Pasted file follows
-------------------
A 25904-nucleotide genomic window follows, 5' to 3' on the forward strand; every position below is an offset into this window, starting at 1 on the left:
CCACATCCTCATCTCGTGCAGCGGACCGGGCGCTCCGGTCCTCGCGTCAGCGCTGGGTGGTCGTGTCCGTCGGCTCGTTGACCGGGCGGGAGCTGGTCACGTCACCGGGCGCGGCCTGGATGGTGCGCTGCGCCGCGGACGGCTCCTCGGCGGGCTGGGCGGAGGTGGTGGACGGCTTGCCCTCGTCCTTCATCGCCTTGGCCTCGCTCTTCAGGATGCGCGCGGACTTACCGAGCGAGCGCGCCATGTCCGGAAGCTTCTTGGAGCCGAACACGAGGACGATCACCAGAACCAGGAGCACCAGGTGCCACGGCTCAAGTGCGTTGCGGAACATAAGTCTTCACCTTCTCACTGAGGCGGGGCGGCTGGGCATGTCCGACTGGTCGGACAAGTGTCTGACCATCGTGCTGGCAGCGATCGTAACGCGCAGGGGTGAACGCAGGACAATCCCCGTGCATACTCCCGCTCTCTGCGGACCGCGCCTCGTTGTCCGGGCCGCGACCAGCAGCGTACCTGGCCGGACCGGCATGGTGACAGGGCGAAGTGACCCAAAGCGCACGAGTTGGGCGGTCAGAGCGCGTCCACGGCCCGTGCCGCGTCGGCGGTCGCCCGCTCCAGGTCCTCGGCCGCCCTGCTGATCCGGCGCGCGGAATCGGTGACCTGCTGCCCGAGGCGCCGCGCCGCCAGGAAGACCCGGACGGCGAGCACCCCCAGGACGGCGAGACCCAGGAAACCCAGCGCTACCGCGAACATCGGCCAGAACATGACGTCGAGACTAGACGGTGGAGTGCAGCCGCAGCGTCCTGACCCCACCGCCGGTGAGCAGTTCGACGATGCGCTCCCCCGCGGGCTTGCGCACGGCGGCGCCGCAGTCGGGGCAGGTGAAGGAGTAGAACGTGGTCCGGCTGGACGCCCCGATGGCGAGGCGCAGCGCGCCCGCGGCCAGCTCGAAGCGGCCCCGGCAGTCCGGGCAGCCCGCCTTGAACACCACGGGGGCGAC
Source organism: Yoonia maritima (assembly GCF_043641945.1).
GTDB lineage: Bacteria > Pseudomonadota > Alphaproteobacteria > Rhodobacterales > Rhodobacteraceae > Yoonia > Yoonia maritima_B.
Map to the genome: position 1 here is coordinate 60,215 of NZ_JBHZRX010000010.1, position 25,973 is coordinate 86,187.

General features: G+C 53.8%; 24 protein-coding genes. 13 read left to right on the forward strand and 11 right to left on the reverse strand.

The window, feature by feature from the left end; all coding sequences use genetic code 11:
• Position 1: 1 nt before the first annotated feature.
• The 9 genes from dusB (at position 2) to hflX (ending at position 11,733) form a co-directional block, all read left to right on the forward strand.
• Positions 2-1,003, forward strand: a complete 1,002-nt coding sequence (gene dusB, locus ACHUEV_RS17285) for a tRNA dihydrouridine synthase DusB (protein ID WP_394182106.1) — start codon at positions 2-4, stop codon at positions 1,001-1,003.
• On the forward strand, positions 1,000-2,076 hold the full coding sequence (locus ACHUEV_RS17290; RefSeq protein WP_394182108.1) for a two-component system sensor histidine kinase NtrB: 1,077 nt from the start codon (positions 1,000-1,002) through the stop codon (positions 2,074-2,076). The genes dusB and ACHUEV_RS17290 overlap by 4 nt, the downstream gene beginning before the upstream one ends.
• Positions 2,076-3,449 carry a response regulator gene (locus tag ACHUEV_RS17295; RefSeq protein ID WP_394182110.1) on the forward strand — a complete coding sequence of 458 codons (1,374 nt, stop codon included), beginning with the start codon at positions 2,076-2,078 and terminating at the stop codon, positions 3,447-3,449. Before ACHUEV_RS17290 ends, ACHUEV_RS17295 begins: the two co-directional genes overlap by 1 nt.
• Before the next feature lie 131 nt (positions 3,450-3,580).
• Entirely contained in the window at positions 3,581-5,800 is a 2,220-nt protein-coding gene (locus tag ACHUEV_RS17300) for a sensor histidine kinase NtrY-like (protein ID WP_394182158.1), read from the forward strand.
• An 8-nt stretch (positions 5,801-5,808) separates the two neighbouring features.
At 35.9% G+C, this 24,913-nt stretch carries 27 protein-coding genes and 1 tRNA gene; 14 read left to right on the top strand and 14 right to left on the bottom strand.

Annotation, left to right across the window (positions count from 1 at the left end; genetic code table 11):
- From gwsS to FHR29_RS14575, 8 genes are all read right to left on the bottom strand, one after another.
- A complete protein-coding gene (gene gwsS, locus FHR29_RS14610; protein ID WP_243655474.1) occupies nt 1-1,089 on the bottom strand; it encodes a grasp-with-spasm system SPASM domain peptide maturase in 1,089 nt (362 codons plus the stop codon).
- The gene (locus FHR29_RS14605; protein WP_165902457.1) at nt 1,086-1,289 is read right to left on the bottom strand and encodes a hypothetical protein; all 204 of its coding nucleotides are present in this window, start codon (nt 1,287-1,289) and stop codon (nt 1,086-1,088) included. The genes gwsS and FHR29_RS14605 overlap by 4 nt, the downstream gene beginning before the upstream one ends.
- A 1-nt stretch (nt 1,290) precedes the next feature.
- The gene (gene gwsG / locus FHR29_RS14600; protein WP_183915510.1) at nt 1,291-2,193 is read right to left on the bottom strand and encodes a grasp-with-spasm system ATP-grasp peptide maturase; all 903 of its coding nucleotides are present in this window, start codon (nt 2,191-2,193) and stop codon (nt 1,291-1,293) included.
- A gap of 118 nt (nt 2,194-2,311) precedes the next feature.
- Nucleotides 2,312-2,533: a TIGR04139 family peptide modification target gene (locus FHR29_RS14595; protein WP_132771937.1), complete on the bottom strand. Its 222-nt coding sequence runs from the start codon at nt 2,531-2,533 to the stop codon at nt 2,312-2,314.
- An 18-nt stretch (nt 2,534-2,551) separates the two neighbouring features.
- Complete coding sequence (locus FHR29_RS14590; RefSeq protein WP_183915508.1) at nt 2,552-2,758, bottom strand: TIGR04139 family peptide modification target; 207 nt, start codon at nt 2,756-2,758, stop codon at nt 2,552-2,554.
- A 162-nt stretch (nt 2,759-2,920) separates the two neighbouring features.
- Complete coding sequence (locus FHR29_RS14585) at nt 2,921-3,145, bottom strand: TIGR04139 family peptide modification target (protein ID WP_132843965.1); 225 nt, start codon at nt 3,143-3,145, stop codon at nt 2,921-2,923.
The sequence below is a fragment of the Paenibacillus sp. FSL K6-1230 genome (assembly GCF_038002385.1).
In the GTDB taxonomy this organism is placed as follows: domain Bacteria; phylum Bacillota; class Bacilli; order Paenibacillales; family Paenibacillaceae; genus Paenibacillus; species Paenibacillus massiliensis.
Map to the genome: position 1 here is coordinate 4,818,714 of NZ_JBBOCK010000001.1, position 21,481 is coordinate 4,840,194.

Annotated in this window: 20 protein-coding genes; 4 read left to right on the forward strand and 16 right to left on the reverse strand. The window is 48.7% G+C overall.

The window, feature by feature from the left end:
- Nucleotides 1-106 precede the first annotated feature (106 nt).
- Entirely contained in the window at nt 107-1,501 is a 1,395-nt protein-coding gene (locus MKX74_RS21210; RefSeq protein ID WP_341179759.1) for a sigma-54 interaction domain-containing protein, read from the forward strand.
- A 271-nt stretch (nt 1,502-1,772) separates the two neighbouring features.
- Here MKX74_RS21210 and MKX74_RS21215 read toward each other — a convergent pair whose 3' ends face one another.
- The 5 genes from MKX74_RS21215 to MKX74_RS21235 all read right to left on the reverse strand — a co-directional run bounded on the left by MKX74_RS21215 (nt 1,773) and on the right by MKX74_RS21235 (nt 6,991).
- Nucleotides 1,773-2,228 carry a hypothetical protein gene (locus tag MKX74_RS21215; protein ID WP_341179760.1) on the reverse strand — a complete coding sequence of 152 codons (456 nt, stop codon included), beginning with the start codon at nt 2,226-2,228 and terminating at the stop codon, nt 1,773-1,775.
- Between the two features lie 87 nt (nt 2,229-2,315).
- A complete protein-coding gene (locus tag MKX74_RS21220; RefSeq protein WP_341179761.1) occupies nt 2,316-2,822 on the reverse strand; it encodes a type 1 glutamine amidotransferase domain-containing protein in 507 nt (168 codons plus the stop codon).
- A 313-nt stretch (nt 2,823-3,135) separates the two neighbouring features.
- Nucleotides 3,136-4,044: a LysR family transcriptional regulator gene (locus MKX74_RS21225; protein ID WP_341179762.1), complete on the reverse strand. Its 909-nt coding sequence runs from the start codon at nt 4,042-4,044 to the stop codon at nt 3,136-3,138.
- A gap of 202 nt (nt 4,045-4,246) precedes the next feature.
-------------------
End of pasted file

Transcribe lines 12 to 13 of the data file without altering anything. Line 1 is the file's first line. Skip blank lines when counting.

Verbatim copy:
• Positions 2,076-3,449 carry a response regulator gene (locus tag ACHUEV_RS17295; RefSeq protein ID WP_394182110.1) on the forward strand — a complete coding sequence of 458 codons (1,374 nt, stop codon included), beginning with the start codon at positions 2,076-2,078 and terminating at the stop codon, positions 3,447-3,449. Before ACHUEV_RS17290 ends, ACHUEV_RS17295 begins: the two co-directional genes overlap by 1 nt.
• Before the next feature lie 131 nt (positions 3,450-3,580).